Together Alone

Alex Dimitrov

We may have been alone together
flying over the coast where we both couldn’t stay.
The gentleman in the novel came into your bed;
one day, without warning, you felt like him too.
Drawing the shades up, by the door with your hair wet.
When we met, you kept me up saying very few things.
As all else, and dressed wisely, we fled our flawed forms.
Are you surprised then that anyone’s staying together? Surprise.
How surprising it turns out to be.
The three of us at twenty or close to the same age.
And no one wore a jacket wherever we went,
like no one wanted love for more than a day.
The boy I buy gin from says you’re next at just the right moment.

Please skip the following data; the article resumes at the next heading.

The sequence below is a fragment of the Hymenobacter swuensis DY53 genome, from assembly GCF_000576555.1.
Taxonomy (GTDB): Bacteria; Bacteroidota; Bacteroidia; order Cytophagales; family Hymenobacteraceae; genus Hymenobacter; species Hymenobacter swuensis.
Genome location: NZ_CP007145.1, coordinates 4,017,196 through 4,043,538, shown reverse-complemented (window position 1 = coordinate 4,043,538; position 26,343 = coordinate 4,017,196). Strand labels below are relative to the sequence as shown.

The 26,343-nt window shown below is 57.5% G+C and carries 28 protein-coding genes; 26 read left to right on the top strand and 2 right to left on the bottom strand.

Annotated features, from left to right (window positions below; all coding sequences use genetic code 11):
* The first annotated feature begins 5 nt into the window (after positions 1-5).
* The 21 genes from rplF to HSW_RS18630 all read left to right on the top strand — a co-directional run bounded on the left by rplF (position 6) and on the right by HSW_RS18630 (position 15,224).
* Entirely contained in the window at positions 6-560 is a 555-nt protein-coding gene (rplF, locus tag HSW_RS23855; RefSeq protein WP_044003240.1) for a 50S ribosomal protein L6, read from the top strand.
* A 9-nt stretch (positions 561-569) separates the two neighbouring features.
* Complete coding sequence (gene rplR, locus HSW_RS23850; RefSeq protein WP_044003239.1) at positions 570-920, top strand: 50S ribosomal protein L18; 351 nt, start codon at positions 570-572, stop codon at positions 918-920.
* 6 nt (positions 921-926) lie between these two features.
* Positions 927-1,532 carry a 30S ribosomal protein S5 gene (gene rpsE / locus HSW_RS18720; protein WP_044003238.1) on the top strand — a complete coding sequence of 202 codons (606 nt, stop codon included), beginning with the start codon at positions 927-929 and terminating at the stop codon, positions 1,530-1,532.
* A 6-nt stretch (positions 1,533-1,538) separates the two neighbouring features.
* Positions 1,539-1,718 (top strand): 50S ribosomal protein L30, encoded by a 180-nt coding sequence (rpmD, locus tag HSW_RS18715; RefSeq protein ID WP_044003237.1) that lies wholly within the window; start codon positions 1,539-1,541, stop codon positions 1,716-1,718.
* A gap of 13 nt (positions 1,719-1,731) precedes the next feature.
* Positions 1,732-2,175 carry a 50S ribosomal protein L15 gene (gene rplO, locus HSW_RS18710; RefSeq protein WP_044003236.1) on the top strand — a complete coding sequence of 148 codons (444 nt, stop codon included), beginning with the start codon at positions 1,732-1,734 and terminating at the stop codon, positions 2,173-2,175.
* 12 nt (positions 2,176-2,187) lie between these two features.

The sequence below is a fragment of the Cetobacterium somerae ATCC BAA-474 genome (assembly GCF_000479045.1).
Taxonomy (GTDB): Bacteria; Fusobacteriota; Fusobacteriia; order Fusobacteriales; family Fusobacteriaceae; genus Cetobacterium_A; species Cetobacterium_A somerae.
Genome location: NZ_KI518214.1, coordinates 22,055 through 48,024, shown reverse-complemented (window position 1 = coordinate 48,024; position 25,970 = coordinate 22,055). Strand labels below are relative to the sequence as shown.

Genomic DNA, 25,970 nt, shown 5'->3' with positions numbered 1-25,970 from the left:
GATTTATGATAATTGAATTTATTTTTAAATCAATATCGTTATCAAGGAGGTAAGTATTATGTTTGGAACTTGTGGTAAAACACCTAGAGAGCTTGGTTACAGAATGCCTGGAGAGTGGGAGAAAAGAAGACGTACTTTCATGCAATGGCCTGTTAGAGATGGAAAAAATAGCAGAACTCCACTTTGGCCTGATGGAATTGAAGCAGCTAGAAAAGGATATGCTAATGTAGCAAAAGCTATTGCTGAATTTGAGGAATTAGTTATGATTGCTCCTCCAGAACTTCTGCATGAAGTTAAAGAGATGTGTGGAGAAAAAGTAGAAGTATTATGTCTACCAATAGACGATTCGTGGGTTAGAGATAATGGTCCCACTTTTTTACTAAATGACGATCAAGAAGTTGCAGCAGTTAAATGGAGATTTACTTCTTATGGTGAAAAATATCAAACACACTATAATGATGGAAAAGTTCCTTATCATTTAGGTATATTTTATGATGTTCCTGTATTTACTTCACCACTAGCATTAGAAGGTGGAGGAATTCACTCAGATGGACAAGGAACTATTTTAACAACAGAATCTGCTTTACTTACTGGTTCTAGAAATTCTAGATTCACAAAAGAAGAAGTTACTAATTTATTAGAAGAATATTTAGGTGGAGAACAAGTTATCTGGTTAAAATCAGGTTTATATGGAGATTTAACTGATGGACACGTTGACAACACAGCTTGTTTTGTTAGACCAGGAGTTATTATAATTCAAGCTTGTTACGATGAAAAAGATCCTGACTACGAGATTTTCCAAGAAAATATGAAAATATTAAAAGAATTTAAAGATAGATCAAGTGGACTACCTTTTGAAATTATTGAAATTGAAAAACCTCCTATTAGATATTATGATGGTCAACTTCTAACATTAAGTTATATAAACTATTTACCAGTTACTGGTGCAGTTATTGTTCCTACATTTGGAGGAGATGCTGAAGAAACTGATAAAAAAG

I pay him and slip into touching his hands.
In Bastille—on Sunset—late and blurry in Dolores Park.
What does time have to do with us there?
You ask if charm can redeem someone (maybe),
but none of this runs on logic, and it isn’t Voltaire.
At some point they walked in and needed
to throw it away or in someone’s way somewhere.
Take your pick, find your match—
it’s a real marketplace.
Overlooking Second Avenue I said,
this is one life view. “The delay is temporary.” 
Over a speaker the sentence repeats like your face.
And I followed you into that temporary;
over the canyons, away from the hills,
far from the ocean and back here.
Toward what felt found and mostly—
it’s morning now, nighttime where
you are—was not, would not be.              


Alex Dimitrov is the author of Together and by Ourselves (Copper Canyon Press, 2017), Begging for It (Four Way Books, 2013), and the online chapbook American Boys (2012). He lives in New York City. 


Photo by MoToMo